We are now half way done with our swing through SW Uganda. We have completed 2 days of clinic in Kabale and 2 days outside of Rukungiri, in a village called Bwambara. The local pastor of Rugkungiri Community Church, Elisha, invited us/encouraged us to attend a local wedding tonight in Rugkungiri. None of us had packed any dress clothes, but we were told that this did not matter. So, after finishing our clinic, we cleaned up and headed to the wedding. A local man, Victor, was marrying a Mzungu from Michigan. The wedding was over but the reception was in full swing when we arrived. They had us eat some dinner, then they proceeded to parade us in front of the 500 attendees to a tent for VIPs. Many people were given turns to speak, giving words of encouragement to the couple and recognizing their family. Elisha was speaking on behalf of the church and invited me to say a word to the 490 Ugandans and the 10 mzungus from Michigan.
So I stood up, in my safari pants, brown athletic shoes, and a borrowed collared shirt, and this is how it went:
“I bring you greetings from Oklahoma in the United States. Translator gave the greeting to the crowd.
“I feel unworthy to address you today (translation), and for sure under dressed”! This brought a big laugh from the crowd, which unfortunately encouraged me to continue.
“Pastor Elisha asked me to share something with you today”. Again the translator said this in the local language.
“I told the pastor that I wanted to dance”. (Translator) “But the pastor said anything but that”! Following this, all you could hear was crickets chirping in all of Uganda. This was definitely a joke wasted.
So I proceeded to tell the crowd that I think that they wanted me to talk because they thought that I was wise, with my grey hair. This brought a few snickers. I then told them that I think that the reason that I was asked to speak was that I have experience of a long a marriage to beautiful mzungu woman. I gave advice to the groom as follows:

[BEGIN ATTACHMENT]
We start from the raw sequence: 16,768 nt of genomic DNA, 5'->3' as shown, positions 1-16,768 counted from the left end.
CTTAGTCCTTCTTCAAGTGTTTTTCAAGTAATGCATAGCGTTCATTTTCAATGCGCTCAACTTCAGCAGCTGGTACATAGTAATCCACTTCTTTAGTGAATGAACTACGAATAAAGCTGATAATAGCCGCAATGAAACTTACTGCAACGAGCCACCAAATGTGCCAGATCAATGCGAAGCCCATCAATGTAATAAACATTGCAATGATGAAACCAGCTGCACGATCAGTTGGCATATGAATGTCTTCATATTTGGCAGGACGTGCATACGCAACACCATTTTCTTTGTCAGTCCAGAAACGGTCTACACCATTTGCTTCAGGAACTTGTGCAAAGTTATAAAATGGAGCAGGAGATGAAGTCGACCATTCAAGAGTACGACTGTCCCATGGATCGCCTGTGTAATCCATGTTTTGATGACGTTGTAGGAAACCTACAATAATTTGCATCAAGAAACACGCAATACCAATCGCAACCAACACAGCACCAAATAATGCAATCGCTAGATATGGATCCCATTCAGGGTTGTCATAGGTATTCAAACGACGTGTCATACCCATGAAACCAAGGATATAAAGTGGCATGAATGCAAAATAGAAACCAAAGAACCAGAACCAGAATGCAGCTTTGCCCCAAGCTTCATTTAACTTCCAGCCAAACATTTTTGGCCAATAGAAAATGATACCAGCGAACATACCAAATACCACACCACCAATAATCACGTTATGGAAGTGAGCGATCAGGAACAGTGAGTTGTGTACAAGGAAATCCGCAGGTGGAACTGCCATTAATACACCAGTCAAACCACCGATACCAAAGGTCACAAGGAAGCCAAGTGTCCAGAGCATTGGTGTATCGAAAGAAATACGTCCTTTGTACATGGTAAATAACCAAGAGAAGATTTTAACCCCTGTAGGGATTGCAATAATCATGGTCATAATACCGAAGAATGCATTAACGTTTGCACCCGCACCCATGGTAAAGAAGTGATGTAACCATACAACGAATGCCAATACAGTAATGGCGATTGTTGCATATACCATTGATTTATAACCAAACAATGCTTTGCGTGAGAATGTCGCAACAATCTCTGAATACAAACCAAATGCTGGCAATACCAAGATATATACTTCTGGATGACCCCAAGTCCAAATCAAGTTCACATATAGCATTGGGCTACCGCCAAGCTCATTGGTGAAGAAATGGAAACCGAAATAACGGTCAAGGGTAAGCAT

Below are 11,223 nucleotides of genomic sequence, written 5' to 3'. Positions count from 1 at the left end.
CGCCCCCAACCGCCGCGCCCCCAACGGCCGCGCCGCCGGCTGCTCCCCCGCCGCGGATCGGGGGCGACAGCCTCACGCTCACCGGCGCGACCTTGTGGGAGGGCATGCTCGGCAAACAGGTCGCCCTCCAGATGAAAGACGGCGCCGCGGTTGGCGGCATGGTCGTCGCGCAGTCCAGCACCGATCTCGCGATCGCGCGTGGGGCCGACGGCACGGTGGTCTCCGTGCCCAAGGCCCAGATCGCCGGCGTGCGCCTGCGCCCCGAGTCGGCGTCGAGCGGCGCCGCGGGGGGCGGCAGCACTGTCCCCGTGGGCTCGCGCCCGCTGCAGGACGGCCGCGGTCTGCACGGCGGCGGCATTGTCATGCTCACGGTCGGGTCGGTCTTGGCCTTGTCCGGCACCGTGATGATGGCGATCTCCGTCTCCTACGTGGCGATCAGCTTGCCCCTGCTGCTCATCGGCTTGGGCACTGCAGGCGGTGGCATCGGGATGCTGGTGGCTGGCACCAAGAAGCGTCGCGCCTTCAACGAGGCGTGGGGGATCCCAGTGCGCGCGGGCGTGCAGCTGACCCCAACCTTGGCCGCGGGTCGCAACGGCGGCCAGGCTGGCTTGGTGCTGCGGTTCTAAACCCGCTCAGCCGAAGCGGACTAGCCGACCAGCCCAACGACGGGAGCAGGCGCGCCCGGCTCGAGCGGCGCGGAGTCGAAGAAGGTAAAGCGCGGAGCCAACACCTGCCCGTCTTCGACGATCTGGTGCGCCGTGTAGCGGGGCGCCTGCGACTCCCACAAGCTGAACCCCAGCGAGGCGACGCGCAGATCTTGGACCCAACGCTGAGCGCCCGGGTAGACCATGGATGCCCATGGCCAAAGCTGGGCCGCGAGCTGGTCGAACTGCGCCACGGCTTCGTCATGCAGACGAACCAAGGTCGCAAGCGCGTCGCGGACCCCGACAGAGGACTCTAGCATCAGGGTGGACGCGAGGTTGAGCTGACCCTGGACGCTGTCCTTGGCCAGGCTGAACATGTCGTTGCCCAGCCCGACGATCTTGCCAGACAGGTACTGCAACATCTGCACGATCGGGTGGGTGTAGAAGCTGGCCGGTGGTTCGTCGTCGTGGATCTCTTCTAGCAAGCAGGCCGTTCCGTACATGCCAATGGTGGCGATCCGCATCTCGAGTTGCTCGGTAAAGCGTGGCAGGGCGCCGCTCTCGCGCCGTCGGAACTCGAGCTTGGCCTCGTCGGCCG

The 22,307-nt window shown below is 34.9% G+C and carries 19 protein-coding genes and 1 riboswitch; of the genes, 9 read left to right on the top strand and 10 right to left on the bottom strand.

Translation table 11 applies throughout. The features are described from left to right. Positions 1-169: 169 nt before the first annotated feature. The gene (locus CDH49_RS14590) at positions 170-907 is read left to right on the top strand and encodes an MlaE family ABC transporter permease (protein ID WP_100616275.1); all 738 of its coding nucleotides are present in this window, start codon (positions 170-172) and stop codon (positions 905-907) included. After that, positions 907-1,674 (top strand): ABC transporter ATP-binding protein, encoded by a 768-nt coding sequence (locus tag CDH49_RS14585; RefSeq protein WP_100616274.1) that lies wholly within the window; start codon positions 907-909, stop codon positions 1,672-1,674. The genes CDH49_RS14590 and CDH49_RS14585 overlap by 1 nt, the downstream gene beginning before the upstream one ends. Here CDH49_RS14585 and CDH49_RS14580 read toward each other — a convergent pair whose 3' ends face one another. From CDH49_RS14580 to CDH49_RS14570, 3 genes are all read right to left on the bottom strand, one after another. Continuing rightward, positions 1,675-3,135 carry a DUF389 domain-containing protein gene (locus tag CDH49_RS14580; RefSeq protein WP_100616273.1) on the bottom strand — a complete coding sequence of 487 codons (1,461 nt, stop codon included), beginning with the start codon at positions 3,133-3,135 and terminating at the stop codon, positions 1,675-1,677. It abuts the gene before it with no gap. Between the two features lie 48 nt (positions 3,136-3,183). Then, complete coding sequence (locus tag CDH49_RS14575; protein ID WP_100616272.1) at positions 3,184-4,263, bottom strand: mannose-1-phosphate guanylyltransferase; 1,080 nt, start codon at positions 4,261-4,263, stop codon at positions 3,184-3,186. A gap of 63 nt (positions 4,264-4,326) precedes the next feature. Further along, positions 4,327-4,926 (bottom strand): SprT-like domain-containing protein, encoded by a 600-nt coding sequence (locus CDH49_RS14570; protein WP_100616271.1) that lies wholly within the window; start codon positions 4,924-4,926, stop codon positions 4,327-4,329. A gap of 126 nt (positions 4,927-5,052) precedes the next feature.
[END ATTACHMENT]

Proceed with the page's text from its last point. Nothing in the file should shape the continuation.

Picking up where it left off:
1.) Spend the first year stumbling into the things that really make her angry. Then, spend the rest of your life avoiding those things.
2.) For a long and happy marriage, I told him to remember these 6 words in this order. I-am-sorry-You-are-right!
In my humble opinion, my speech was funny and riddled with sage information. I also think that I was in the minority with this opinion!
Now for the updates!
Jamil had his repeat surgery to remove the tumor behind his right eye on Wednesday. We have not seen him yet, but we hear that he is doing well. Please continue to pray for him.
We met a young girl named Patience while in Bwambara. She likely has a heart problem that is similar to our cardiac kids that we have talked about before. We have arranged for her to travel to Mbarara on Tuesday for an echocardiogram and consultation. I will continue to update you about her as we know more.
|Patience is That One Person!|
Sadiah was seen in Jinja on Tuesday. She was scheduled for surgery to repair her hernia on June 24th. We are delighted that this is heading in the right direction.
Kevin, our friend with the severe burns, is still waiting for his evaluation. He has traveled to the hospital at least 3 times, but has not been able to gain the audience of the burn surgeon yet. I have discussed this with Dr. Martin today and we will continue to try to get his long road of burn treatments headed in the right direction.
It was truly a blessing to travel out to Bwambara the last two days. It is 90 minutes down a bumpy dirt road from Rukungiri. Rukungiri is already a rural city, but Bwambara was in Nat Geo land. There were so many people waiting on us when we arrived today. I am convinced that if we were there for 100 days, there would be more people there on each morning that we arrived. The need is so great that I have had to pause again and try to focus on one person at a time. We were reminded, as we visited with Pastor Elisha this evening, how great the need is for medical care in the rural areas. He talked of people dying at home, having never sought medical care, because they cannot afford the care or even afford the transportation to the care.
Please continue to support the Due Unto Others team with your prayers! We can feel them daily. We carry 6-7 footlocker type trunks. Our best estimation is that each of these trunks costs $425 to fill with medications. We have done 4 clinics out of the 8 scheduled on this 9 day trip. We have made a big dent in the 6 trunks we are carrying and we will have to restock at a pharmacy in Mbarara on Monday before our clinic begins there. If your family or a group of families would be interested in buying a trunk of medications, please let me know. email@example.com
1 in 5 Ugandan children dies before their 5th birthday. We pray that we can continue to make a difference for That One Person!Jay